bound.'ihecharterer to agencies' 88 necessary for guidance and aid where: he could not act ,personally. In undertakingdto send the ship to ports outside of the ohartet" limits, it was ,thecbai'terer's business, not tbe :owners' brlsinesa, to get suitable papers, and the petsons employed in doinK that business were the charterer'gagents, whether the master(jr other persons. Arid considering that the ship's inshore business hail been conducted by Mr. Philbrick for more than two weeks before the ship sailed; and that the charterer khew of this fact by the varioustelegrams and letters, I think the captain was fUlly justified in regarding Mr;Philbrick as the representative of the charterer there, and justified under the circumstances in acting upon Mr. Philbrick'sadvioo, ratherthanto delay sailing and to incur new complicatitms which would have been likely to arise, by remaining longer at Key West after having cleared and teceived her clearance papers. In diverting theship to ports not allowed by the charter,:tha charterer took all risks !0f'i:l6curing totha ship the proper entrance permits, and is not entitled to charge any' error of the master in that respect, if there was any, tipon'the owners, or against the stipulated charter hire. The owners no duty to obtain papers for Progresso, since they never authorized the ship to go there; and the master's defaults if any in det\ling with the charterer in that regard, did not become the defaults of the o\vners. ' Aside from the above considerations, I am by no means satisfied that is attribthe subsequent refusal of entry of the Shadwan at utable to the failure to obtain the 'lYis6 of the Spanish consul at Key West.:.Itis possible that ifthe matter had remained subject to the action (jf the local health board at Pl'ogressO' alone, the substitute for a clean bill Of health might have been accepted by the local authorities. The evidence of Aguirre upon the trial gives this some support; but the different statements of this witness at different times on this subject, and his frequent statement on the hearing that the ship must have proper papers to get a "free pratique," satisfy me that the ship would not have been legally entitled to entry, whether the doctor might or might not have overlooked the radical defects in her papers. But in truth the matter was taken wholly out of the authority of the local health board at by the action of the National Marine Board, whose order was positive that the vessel should not be admitted. The evident intention ()f this was not that the vessel should be forever excluded, but that entry should not be permitted 'from Buenos Ayres, an infected port; nor until the ship obtained a clean bill of health frOm some other port. This is precisely what the master wrote the charterer on March 14th that he had been told by the officers on her first exclusion from Progresso. There is nothing in the testimony that satisfies me that there was any hope that the order of the National Marine Board would be rescinded, except upon the procurement of thoroughly clean papers. The papers which the Shadwan took to Progresso the second time, even had they been viseed by the Spanish consul at Key West, were not clean papers. On the contrary they expressly stated that the ship had come from Buenos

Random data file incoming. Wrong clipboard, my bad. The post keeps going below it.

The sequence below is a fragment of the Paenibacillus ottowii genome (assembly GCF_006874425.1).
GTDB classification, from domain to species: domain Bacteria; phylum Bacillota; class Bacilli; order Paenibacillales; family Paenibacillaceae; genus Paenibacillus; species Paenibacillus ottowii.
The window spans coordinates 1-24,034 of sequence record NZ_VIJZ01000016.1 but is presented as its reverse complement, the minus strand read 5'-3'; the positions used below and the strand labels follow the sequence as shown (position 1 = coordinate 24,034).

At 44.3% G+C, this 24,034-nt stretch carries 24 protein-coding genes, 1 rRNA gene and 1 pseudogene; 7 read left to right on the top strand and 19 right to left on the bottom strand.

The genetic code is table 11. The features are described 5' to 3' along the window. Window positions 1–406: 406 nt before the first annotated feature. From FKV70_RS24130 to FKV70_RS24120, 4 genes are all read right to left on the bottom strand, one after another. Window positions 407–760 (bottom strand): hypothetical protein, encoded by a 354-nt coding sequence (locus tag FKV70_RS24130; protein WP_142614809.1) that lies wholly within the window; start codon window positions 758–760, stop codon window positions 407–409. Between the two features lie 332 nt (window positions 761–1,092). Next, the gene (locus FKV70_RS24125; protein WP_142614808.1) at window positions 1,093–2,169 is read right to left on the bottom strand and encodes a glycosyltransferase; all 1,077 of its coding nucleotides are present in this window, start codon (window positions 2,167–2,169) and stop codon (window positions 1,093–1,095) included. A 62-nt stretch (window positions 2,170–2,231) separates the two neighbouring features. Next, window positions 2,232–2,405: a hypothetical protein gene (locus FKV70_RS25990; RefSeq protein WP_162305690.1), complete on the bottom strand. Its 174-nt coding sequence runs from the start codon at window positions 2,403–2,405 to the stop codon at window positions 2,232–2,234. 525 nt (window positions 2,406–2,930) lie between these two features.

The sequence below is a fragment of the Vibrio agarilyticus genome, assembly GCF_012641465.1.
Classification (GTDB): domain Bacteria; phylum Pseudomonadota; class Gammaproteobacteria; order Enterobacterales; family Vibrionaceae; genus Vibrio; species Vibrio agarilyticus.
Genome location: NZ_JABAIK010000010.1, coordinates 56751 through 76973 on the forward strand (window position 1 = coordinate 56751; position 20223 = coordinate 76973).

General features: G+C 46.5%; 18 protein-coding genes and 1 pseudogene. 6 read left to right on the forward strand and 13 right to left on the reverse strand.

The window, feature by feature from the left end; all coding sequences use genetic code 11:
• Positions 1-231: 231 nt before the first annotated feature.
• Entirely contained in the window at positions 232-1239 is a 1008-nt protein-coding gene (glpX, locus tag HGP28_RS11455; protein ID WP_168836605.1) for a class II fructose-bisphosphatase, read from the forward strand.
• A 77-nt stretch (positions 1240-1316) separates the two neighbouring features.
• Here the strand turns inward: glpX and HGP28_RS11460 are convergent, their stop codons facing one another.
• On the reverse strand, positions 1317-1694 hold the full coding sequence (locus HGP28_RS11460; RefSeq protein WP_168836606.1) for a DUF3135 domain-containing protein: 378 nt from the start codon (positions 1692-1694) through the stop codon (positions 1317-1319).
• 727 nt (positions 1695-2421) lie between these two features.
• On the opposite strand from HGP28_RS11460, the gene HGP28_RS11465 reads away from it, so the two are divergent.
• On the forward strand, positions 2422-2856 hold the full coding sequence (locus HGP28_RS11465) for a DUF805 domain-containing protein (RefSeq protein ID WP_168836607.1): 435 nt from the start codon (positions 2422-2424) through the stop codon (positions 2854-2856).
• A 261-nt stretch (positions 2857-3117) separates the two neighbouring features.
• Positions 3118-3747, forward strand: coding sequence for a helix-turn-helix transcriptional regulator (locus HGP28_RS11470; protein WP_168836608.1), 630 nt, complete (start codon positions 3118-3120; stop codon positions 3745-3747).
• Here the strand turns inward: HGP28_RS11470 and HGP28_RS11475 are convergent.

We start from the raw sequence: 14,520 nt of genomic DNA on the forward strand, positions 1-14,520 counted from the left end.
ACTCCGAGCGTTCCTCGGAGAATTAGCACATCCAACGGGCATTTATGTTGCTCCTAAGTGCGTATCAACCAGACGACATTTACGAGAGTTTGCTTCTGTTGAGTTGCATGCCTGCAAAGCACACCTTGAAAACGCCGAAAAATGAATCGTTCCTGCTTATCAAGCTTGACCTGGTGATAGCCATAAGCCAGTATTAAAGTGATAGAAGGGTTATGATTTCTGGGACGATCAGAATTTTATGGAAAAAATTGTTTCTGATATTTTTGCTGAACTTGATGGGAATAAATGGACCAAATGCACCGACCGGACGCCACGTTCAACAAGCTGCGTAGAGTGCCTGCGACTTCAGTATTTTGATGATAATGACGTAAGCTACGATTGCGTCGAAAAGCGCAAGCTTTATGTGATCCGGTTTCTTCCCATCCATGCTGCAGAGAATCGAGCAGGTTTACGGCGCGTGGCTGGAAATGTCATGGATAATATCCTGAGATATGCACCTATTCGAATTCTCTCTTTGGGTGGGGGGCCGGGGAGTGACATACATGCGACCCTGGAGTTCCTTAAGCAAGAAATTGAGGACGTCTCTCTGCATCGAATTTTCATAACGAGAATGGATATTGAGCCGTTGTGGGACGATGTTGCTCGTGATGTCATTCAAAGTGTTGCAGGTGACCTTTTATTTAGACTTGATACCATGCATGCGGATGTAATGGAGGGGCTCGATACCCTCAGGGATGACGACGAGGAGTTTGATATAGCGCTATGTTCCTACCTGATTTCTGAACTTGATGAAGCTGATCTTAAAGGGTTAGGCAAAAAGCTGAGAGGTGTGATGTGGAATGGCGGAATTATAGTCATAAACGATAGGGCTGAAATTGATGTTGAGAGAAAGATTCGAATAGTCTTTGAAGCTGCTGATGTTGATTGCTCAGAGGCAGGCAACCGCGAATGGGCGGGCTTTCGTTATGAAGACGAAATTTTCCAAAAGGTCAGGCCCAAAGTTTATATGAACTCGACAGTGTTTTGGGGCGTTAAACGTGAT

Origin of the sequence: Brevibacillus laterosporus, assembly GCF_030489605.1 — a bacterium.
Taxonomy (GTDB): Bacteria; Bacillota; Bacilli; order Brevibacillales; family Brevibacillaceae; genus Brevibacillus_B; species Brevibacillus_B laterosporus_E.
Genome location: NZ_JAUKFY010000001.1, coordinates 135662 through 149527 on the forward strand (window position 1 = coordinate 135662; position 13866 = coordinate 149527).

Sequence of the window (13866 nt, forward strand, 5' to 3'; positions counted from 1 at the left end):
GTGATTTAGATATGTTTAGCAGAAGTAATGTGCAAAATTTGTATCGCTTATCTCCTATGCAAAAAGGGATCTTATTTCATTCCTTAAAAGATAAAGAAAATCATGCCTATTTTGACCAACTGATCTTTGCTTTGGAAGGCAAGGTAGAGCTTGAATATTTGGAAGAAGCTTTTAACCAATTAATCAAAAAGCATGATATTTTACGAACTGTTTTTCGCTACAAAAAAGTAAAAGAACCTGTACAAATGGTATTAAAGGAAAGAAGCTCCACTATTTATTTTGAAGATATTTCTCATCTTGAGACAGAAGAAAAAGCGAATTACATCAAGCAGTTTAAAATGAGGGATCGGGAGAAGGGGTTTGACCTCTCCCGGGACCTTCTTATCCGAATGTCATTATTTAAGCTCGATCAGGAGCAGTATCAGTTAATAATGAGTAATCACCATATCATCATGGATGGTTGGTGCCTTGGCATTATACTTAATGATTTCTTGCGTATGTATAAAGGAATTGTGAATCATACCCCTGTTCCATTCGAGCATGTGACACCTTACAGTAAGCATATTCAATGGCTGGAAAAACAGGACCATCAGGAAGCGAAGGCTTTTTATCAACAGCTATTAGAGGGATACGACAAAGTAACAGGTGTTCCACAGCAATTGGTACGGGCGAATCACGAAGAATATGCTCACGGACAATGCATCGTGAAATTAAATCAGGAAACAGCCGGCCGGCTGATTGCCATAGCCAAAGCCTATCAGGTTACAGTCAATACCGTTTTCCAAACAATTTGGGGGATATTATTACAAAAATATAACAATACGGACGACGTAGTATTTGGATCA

THE LIME ROCIt.